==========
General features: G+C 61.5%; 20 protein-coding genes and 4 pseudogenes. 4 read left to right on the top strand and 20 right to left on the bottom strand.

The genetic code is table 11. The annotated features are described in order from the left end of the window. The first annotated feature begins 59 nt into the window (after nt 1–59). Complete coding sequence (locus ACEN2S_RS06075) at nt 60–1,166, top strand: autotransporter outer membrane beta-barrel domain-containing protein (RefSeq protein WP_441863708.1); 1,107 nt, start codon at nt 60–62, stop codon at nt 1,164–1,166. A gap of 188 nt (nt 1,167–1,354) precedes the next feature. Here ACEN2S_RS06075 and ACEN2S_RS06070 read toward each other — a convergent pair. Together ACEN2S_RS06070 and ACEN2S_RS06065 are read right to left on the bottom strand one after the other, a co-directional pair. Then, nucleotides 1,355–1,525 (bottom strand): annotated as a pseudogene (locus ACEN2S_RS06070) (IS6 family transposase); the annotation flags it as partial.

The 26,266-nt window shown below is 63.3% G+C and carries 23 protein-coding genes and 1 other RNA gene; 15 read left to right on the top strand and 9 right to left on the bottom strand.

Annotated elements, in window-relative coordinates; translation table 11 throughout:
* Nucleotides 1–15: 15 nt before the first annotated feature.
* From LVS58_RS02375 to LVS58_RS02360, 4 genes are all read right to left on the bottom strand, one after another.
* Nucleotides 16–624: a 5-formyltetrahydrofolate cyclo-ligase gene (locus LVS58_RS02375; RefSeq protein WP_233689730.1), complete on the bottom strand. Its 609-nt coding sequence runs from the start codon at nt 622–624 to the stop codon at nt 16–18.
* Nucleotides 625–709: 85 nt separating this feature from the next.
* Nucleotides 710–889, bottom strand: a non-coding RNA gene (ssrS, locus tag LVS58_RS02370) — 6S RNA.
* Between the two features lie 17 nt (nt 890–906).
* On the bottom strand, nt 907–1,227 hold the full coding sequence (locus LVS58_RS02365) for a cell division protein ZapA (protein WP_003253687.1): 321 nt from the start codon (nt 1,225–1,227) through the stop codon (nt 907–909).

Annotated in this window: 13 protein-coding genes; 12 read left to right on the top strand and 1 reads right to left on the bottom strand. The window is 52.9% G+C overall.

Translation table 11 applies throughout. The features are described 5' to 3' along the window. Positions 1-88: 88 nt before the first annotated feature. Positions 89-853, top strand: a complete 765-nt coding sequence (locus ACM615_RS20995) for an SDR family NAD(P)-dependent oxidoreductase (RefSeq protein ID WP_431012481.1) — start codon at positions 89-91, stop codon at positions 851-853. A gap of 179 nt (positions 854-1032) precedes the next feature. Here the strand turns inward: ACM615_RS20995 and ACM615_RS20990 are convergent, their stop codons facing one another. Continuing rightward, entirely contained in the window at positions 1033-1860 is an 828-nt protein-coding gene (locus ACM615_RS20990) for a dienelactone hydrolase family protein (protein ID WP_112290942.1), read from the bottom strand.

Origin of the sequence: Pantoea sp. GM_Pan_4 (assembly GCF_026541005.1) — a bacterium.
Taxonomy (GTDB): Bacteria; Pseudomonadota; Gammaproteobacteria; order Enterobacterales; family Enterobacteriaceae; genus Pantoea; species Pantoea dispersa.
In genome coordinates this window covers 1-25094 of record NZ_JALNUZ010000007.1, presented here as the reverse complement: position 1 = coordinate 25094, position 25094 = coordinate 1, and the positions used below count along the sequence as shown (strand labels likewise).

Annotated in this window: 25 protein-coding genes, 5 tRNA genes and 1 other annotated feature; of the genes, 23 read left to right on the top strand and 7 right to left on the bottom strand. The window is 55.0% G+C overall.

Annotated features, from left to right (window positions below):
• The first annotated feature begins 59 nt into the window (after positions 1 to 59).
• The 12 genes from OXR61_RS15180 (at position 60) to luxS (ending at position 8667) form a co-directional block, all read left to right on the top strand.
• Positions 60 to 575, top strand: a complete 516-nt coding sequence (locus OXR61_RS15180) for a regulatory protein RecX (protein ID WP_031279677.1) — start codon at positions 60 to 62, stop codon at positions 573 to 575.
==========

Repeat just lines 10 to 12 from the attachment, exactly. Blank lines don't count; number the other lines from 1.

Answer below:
* Between the two features lie 17 nt (nt 890–906).
* On the bottom strand, nt 907–1,227 hold the full coding sequence (locus LVS58_RS02365) for a cell division protein ZapA (protein WP_003253687.1): 321 nt from the start codon (nt 1,225–1,227) through the stop codon (nt 907–909).

Annotated in this window: 13 protein-coding genes; 12 read left to right on the top strand and 1 reads right to left on the bottom strand. The window is 52.9% G+C overall.